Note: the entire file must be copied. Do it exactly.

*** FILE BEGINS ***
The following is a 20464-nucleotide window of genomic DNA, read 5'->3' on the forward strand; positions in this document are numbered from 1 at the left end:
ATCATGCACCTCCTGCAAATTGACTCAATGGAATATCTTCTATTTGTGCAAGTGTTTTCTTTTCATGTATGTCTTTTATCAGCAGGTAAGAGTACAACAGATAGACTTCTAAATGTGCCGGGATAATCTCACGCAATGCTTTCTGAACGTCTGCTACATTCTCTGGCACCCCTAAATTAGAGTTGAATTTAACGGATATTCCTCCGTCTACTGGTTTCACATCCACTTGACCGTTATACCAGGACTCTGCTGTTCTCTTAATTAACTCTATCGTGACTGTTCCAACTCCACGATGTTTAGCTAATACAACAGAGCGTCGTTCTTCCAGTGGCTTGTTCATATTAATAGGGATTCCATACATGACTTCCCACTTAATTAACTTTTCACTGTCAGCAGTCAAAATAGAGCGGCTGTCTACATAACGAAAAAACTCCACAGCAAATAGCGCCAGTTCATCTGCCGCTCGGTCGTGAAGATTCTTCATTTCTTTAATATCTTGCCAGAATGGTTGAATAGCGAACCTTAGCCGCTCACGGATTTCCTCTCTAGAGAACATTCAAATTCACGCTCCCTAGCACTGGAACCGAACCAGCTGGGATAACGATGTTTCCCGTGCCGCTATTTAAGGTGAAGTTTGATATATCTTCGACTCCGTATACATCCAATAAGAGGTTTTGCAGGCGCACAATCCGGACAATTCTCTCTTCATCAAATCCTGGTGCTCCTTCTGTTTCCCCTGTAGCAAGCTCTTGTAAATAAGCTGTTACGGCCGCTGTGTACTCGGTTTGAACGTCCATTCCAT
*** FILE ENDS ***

The following is a 20464-nucleotide window of genomic DNA, read 5'->3' on the forward strand; positions in this document are numbered from 1 at the left end:
ATCATGCACCTCCTGCAAATTGACTCAATGGAATATCTTCTATTTGTGCAAGTGTTTTCTTTTCATGTATGTCTTTTATCAGCAGGTAAGAGTACAACAGATAGACTTCTAAATGTGCCGGGATAATCTCACGCAATGCTTTCTGAACGTCTGCTACATTCTCTGGCACCCCTAAATTAGAGTTGAATTTAACGGATATTCCTCCGTCTACTGGTTTCACATCCACTTGACCGTTATACCAGGACTCTGCTGTTCTCTTAATTAACTCTATCGTGACTGTTCCAACTCCACGATGTTTAGCTAATACAACAGAGCGTCGTTCTTCCAGTGGCTTGTTCATATTAATAGGGATTCCATACATGACTTCCCACTTAATTAACTTTTCACTGTCAGCAGTCAAAATAGAGCGGCTGTCTACATAACGAAAAAACTCCACAGCAAATAGCGCCAGTTCATCTGCCGCTCGGTCGTGAAGATTCTTCATTTCTTTAATATCTTGCCAGAATGGTTGAATAGCGAACCTTAGCCGCTCACGGATTTCCTCTCTAGAGAACATTCAAATTCACGCTCCCTAGCACTGGAACCGAACCAGCTGGGATAACGATGTTTCCCGTGCCGCTATTTAAGGTGAAGTTTGATATATCTTCGACTCCGTATACATCCAATAAGAGGTTTTGCAGGCGCACAATCCGGACAATTCTCTCTTCATCAAATCCTGGTGCTCCTTCTGTTTCCCCTGTAGCAAGCTCTTGTAAATAAGCTGTTACGGCCGCTGTGTACTCGGTTTGAACGTCCATTCCAT